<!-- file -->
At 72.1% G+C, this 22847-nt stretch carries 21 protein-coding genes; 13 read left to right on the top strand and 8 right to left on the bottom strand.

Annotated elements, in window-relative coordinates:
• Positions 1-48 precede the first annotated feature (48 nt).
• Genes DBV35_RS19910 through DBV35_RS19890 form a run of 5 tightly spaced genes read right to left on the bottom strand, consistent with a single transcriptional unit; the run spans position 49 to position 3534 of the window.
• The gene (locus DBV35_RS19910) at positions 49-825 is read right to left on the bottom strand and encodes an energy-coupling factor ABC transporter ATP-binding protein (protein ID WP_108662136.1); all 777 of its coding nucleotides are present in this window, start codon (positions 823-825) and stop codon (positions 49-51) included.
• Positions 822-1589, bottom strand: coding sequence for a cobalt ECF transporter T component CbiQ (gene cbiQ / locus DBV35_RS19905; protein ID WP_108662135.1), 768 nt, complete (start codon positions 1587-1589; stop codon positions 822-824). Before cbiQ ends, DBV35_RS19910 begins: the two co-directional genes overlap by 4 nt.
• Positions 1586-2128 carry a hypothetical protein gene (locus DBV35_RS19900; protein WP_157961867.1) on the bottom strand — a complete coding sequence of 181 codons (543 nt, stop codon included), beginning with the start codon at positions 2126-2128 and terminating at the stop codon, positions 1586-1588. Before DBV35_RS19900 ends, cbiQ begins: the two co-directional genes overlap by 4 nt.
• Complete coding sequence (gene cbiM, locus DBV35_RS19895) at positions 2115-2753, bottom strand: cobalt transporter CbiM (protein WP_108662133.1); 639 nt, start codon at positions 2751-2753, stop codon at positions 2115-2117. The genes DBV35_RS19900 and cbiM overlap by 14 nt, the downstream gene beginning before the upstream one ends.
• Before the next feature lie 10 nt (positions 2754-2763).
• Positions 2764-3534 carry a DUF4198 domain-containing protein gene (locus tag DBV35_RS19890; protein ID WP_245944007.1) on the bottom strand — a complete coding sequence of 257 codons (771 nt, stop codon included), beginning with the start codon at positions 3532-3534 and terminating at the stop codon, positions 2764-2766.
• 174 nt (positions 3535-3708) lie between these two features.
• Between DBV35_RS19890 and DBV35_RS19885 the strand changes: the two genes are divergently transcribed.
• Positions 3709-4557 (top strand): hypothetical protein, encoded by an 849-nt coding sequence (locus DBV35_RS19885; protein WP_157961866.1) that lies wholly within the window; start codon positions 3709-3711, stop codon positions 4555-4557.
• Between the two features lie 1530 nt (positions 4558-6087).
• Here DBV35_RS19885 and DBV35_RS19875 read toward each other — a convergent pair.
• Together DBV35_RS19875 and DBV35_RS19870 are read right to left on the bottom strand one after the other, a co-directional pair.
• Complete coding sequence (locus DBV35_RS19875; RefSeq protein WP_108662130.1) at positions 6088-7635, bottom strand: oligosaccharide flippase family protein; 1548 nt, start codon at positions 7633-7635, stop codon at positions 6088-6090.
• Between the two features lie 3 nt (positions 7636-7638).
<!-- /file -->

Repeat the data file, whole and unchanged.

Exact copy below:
At 72.1% G+C, this 22847-nt stretch carries 21 protein-coding genes; 13 read left to right on the top strand and 8 right to left on the bottom strand.

Annotated elements, in window-relative coordinates:
• Positions 1-48 precede the first annotated feature (48 nt).
• Genes DBV35_RS19910 through DBV35_RS19890 form a run of 5 tightly spaced genes read right to left on the bottom strand, consistent with a single transcriptional unit; the run spans position 49 to position 3534 of the window.
• The gene (locus DBV35_RS19910) at positions 49-825 is read right to left on the bottom strand and encodes an energy-coupling factor ABC transporter ATP-binding protein (protein ID WP_108662136.1); all 777 of its coding nucleotides are present in this window, start codon (positions 823-825) and stop codon (positions 49-51) included.
• Positions 822-1589, bottom strand: coding sequence for a cobalt ECF transporter T component CbiQ (gene cbiQ / locus DBV35_RS19905; protein ID WP_108662135.1), 768 nt, complete (start codon positions 1587-1589; stop codon positions 822-824). Before cbiQ ends, DBV35_RS19910 begins: the two co-directional genes overlap by 4 nt.
• Positions 1586-2128 carry a hypothetical protein gene (locus DBV35_RS19900; protein WP_157961867.1) on the bottom strand — a complete coding sequence of 181 codons (543 nt, stop codon included), beginning with the start codon at positions 2126-2128 and terminating at the stop codon, positions 1586-1588. Before DBV35_RS19900 ends, cbiQ begins: the two co-directional genes overlap by 4 nt.
• Complete coding sequence (gene cbiM, locus DBV35_RS19895) at positions 2115-2753, bottom strand: cobalt transporter CbiM (protein WP_108662133.1); 639 nt, start codon at positions 2751-2753, stop codon at positions 2115-2117. The genes DBV35_RS19900 and cbiM overlap by 14 nt, the downstream gene beginning before the upstream one ends.
• Before the next feature lie 10 nt (positions 2754-2763).
• Positions 2764-3534 carry a DUF4198 domain-containing protein gene (locus tag DBV35_RS19890; protein ID WP_245944007.1) on the bottom strand — a complete coding sequence of 257 codons (771 nt, stop codon included), beginning with the start codon at positions 3532-3534 and terminating at the stop codon, positions 2764-2766.
• 174 nt (positions 3535-3708) lie between these two features.
• Between DBV35_RS19890 and DBV35_RS19885 the strand changes: the two genes are divergently transcribed.
• Positions 3709-4557 (top strand): hypothetical protein, encoded by an 849-nt coding sequence (locus DBV35_RS19885; protein WP_157961866.1) that lies wholly within the window; start codon positions 3709-3711, stop codon positions 4555-4557.
• Between the two features lie 1530 nt (positions 4558-6087).
• Here DBV35_RS19885 and DBV35_RS19875 read toward each other — a convergent pair.
• Together DBV35_RS19875 and DBV35_RS19870 are read right to left on the bottom strand one after the other, a co-directional pair.
• Complete coding sequence (locus DBV35_RS19875; RefSeq protein WP_108662130.1) at positions 6088-7635, bottom strand: oligosaccharide flippase family protein; 1548 nt, start codon at positions 7633-7635, stop codon at positions 6088-6090.
• Between the two features lie 3 nt (positions 7636-7638).